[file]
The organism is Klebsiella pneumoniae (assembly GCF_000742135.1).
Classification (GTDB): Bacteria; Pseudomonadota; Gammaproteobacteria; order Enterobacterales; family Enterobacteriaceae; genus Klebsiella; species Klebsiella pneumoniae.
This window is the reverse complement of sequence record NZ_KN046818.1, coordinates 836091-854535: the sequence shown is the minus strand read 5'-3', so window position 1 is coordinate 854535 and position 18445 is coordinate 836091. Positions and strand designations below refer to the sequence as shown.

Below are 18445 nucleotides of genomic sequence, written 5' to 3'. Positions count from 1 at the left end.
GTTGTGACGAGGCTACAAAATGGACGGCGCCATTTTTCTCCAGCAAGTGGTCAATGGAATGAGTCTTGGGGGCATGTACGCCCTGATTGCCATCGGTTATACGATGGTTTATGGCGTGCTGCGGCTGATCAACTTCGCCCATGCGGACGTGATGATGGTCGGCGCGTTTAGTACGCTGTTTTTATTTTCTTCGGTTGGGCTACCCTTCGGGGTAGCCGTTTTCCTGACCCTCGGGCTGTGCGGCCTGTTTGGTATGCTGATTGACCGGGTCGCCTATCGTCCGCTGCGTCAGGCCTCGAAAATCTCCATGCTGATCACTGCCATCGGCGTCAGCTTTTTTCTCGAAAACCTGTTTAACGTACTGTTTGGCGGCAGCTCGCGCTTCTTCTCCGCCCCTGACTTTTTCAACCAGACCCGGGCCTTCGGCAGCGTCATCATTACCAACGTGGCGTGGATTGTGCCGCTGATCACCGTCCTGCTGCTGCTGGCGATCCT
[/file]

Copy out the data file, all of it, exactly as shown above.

The organism is Klebsiella pneumoniae (assembly GCF_000742135.1).
Classification (GTDB): Bacteria; Pseudomonadota; Gammaproteobacteria; order Enterobacterales; family Enterobacteriaceae; genus Klebsiella; species Klebsiella pneumoniae.
This window is the reverse complement of sequence record NZ_KN046818.1, coordinates 836091-854535: the sequence shown is the minus strand read 5'-3', so window position 1 is coordinate 854535 and position 18445 is coordinate 836091. Positions and strand designations below refer to the sequence as shown.

Below are 18445 nucleotides of genomic sequence, written 5' to 3'. Positions count from 1 at the left end.
GTTGTGACGAGGCTACAAAATGGACGGCGCCATTTTTCTCCAGCAAGTGGTCAATGGAATGAGTCTTGGGGGCATGTACGCCCTGATTGCCATCGGTTATACGATGGTTTATGGCGTGCTGCGGCTGATCAACTTCGCCCATGCGGACGTGATGATGGTCGGCGCGTTTAGTACGCTGTTTTTATTTTCTTCGGTTGGGCTACCCTTCGGGGTAGCCGTTTTCCTGACCCTCGGGCTGTGCGGCCTGTTTGGTATGCTGATTGACCGGGTCGCCTATCGTCCGCTGCGTCAGGCCTCGAAAATCTCCATGCTGATCACTGCCATCGGCGTCAGCTTTTTTCTCGAAAACCTGTTTAACGTACTGTTTGGCGGCAGCTCGCGCTTCTTCTCCGCCCCTGACTTTTTCAACCAGACCCGGGCCTTCGGCAGCGTCATCATTACCAACGTGGCGTGGATTGTGCCGCTGATCACCGTCCTGCTGCTGCTGGCGATCCT